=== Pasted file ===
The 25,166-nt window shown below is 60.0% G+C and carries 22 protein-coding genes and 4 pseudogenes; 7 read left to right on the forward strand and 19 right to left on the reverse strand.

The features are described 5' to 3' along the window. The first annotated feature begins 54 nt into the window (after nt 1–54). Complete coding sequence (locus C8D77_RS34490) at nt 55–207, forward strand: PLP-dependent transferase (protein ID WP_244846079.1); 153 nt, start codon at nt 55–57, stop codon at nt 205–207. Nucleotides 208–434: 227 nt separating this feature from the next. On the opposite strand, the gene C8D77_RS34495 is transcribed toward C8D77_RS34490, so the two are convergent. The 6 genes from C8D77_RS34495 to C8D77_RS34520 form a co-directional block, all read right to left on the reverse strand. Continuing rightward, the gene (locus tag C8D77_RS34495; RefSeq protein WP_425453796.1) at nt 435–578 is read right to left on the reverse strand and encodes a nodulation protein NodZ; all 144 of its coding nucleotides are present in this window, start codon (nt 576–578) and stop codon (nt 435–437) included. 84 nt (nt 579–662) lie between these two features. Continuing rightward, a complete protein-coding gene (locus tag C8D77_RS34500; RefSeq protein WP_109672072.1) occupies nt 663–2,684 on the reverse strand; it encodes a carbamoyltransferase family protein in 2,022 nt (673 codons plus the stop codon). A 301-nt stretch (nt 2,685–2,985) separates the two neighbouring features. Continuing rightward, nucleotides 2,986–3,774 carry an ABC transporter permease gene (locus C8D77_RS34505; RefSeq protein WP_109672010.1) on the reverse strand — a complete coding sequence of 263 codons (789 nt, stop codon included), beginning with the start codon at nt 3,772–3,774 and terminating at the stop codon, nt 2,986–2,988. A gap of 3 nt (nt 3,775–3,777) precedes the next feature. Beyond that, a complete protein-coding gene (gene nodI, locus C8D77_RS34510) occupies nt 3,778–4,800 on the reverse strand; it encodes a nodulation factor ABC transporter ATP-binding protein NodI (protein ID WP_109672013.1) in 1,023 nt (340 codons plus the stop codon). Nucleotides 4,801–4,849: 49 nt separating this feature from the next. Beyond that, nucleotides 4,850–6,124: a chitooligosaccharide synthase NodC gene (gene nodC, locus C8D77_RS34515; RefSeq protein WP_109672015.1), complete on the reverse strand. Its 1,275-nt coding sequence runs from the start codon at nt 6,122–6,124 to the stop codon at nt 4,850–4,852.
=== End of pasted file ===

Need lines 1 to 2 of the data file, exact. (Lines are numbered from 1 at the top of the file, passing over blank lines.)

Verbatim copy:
The 25,166-nt window shown below is 60.0% G+C and carries 22 protein-coding genes and 4 pseudogenes; 7 read left to right on the forward strand and 19 right to left on the reverse strand.

The features are described 5' to 3' along the window. The first annotated feature begins 54 nt into the window (after nt 1–54). Complete coding sequence (locus C8D77_RS34490) at nt 55–207, forward strand: PLP-dependent transferase (protein ID WP_244846079.1); 153 nt, start codon at nt 55–57, stop codon at nt 205–207. Nucleotides 208–434: 227 nt separating this feature from the next. On the opposite strand, the gene C8D77_RS34495 is transcribed toward C8D77_RS34490, so the two are convergent. The 6 genes from C8D77_RS34495 to C8D77_RS34520 form a co-directional block, all read right to left on the reverse strand. Continuing rightward, the gene (locus tag C8D77_RS34495; RefSeq protein WP_425453796.1) at nt 435–578 is read right to left on the reverse strand and encodes a nodulation protein NodZ; all 144 of its coding nucleotides are present in this window, start codon (nt 576–578) and stop codon (nt 435–437) included. 84 nt (nt 579–662) lie between these two features. Continuing rightward, a complete protein-coding gene (locus tag C8D77_RS34500; RefSeq protein WP_109672072.1) occupies nt 663–2,684 on the reverse strand; it encodes a carbamoyltransferase family protein in 2,022 nt (673 codons plus the stop codon). A 301-nt stretch (nt 2,685–2,985) separates the two neighbouring features. Continuing rightward, nucleotides 2,986–3,774 carry an ABC transporter permease gene (locus C8D77_RS34505; RefSeq protein WP_109672010.1) on the reverse strand — a complete coding sequence of 263 codons (789 nt, stop codon included), beginning with the start codon at nt 3,772–3,774 and terminating at the stop codon, nt 2,986–2,988. A gap of 3 nt (nt 3,775–3,777) precedes the next feature. Beyond that, a complete protein-coding gene (gene nodI, locus C8D77_RS34510) occupies nt 3,778–4,800 on the reverse strand; it encodes a nodulation factor ABC transporter ATP-binding protein NodI (protein ID WP_109672013.1) in 1,023 nt (340 codons plus the stop codon). Nucleotides 4,801–4,849: 49 nt separating this feature from the next. Beyond that, nucleotides 4,850–6,124: a chitooligosaccharide synthase NodC gene (gene nodC, locus C8D77_RS34515; RefSeq protein WP_109672015.1), complete on the reverse strand. Its 1,275-nt coding sequence runs from the start codon at nt 6,122–6,124 to the stop codon at nt 4,850–4,852.